A charming Arabian sheik becomes infatuated with an adventurous, modern-thinking Englishwoman and abducts her to his home in the Saharan desert.A charming Arabian sheik becomes infatuated with an adventurous, modern-thinking Englishwoman and abducts her to his home in the Saharan desert.A charming Arabian sheik becomes infatuated with an adventurous, modern-thinking Englishwoman and abducts her to his home in the Saharan desert.
- Mustapha Ali - Diana's Guideas Mustapha Ali - Diana's Guide
- (as Charles Brindley)
*** (out of 4)
Sheik Ahmed Ben Hassan (Rudolph Valentino) is accustom to having his wishes fulfilled by whoever he asks but he gets a challenge from an English woman (Agnes Ayres) who is more freewheeling and doesn't believe that a man owns a woman. The Sheik eventually kidnaps the woman, forcing her to his retreat in the desert where he slowly tries to force his will on her. This film has certainly become one of the landmarks of cinema as it created a brand new type of sex symbol and it forever made a legend out of star Valentino. It's strange because I really enjoyed this movie yet I really can't say why I did because there's so many negative things in the movie. For starters, you could easily call this movie both sexist and racist yet I guess no one in 1921 cared. I guess the woman who made this movie a hit didn't mind the fact that the Sheik was not only a kidnapper but also a rapist and an all around bad guy. I guess a little dark side didn't turn anyone off. I'm rather amazed at watching this film that it was such a hit and that women would drop head over hills for a man like the character here. I really don't know what it was but I guess Valentino managed to put a spell on the women in the crowd just like his character in the film. I will add that I've seen several Valentino pictures before and after them and the majority of them feature a better performance but I guess that really doesn't matter too much. I found Valentino here to be way over-the-top during certain scenes but this might be due to the rather poor direction. We have way too many silly shots of Valentino giving silly looks at the camera and it's easy to see why some critics attacked this film in 1921 because shots like these do make it come off campy. Valentino certainly knows how to play up the sex appeal but again, I'm still somewhat shocked this went over so well with women. Ayres isn't all that impressive as the female lead but we do get strong supporting performances by Adolphe Menjoy, Walter Long and Lucien Littlefield. I've read different reports of where the exteriors shots were actually filmed but wherever they were they do look terrific and add a lot to the film. The tints on the print I viewed also helped things quite a bit. I'm not sure what movie people in 2010 will make of this movie but I'm sure many would either laugh it off or be offended by it. I'm really not sure why it kept me entertained so but I had a pleasant time with the picture no matter how many flaws it did have.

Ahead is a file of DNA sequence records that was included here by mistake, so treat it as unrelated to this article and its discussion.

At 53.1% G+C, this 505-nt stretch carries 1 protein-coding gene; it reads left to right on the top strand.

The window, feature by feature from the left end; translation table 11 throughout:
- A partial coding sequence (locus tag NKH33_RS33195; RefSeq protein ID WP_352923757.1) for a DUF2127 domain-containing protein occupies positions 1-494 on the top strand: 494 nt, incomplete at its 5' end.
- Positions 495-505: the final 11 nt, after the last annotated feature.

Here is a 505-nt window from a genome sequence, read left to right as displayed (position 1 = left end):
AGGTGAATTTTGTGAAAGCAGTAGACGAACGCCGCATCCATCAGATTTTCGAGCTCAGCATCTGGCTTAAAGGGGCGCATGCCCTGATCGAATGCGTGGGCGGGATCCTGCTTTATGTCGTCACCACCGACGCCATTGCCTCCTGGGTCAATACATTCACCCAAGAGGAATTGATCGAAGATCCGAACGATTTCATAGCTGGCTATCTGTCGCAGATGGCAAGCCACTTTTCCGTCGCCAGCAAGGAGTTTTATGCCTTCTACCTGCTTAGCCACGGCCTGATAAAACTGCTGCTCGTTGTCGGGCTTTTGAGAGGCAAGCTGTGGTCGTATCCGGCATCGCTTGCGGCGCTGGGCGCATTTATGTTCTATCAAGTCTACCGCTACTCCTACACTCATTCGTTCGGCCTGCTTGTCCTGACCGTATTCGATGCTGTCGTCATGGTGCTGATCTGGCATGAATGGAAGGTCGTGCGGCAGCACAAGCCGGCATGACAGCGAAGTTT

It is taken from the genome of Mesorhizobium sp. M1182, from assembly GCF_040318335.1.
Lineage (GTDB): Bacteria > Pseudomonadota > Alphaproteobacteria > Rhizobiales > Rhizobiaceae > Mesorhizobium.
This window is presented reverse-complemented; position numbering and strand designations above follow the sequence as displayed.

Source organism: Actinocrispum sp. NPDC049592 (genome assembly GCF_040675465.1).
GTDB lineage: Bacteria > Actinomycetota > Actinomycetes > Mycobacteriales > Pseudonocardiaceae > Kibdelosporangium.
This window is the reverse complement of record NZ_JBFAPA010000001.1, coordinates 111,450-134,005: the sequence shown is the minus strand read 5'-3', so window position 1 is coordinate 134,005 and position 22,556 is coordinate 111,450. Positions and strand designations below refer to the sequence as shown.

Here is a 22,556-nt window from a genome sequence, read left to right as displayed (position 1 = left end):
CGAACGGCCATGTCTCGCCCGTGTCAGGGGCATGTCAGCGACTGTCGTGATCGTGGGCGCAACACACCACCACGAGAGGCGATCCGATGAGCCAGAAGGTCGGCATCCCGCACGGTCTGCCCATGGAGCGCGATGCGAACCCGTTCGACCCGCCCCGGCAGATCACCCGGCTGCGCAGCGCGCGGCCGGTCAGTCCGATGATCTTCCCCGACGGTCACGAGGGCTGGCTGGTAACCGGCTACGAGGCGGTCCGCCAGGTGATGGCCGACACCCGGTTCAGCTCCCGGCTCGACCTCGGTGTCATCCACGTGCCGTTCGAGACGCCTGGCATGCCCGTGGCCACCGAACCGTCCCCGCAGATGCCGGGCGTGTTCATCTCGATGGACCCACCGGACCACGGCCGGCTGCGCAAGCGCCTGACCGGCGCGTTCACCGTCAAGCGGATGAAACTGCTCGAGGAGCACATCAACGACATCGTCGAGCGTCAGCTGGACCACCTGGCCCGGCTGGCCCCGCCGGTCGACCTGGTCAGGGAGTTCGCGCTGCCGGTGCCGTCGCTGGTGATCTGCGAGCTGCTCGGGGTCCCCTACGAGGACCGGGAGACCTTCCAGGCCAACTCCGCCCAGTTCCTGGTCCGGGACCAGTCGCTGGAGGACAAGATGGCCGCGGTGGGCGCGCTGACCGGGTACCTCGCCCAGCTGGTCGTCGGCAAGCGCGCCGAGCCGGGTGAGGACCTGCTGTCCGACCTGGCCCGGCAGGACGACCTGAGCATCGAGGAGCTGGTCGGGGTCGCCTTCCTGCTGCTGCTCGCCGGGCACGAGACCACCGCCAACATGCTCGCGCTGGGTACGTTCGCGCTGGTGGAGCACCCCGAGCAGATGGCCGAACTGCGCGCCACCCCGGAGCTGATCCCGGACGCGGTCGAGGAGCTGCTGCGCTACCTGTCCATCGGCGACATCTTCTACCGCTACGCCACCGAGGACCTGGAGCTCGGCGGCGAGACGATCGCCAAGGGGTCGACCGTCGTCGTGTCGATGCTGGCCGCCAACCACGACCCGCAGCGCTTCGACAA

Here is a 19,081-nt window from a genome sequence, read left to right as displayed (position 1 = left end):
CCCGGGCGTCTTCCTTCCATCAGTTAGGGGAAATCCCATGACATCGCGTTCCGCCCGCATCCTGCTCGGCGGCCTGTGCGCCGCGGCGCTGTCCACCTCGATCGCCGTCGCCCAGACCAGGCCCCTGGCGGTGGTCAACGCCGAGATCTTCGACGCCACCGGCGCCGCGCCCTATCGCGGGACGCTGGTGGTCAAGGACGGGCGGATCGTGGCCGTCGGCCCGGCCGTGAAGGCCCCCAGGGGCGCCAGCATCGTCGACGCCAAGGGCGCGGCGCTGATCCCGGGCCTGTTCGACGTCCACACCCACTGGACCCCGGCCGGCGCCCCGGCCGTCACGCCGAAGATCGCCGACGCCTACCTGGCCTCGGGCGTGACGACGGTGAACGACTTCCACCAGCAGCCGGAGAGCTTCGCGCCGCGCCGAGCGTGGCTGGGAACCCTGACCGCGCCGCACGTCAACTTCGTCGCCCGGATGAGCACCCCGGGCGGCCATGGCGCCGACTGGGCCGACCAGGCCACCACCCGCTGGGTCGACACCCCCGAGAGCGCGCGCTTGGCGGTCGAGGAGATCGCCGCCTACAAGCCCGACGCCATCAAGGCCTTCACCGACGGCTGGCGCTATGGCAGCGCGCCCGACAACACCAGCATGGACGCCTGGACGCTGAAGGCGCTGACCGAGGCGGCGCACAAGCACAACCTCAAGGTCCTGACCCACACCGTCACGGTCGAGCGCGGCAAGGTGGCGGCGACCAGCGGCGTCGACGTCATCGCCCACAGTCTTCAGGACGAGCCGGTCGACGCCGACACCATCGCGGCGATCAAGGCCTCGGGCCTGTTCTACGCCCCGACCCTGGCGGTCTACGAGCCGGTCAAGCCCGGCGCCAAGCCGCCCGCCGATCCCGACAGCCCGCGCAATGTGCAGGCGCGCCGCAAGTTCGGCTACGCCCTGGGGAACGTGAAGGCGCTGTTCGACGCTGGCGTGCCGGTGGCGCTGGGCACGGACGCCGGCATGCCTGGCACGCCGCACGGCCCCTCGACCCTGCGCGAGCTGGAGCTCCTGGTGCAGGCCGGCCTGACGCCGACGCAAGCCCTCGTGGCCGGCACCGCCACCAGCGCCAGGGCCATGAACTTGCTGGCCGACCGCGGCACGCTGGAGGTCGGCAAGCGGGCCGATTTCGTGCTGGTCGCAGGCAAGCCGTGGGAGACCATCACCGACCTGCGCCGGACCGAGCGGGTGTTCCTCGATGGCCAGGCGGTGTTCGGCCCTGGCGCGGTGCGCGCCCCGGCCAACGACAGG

- Sep 5, 2010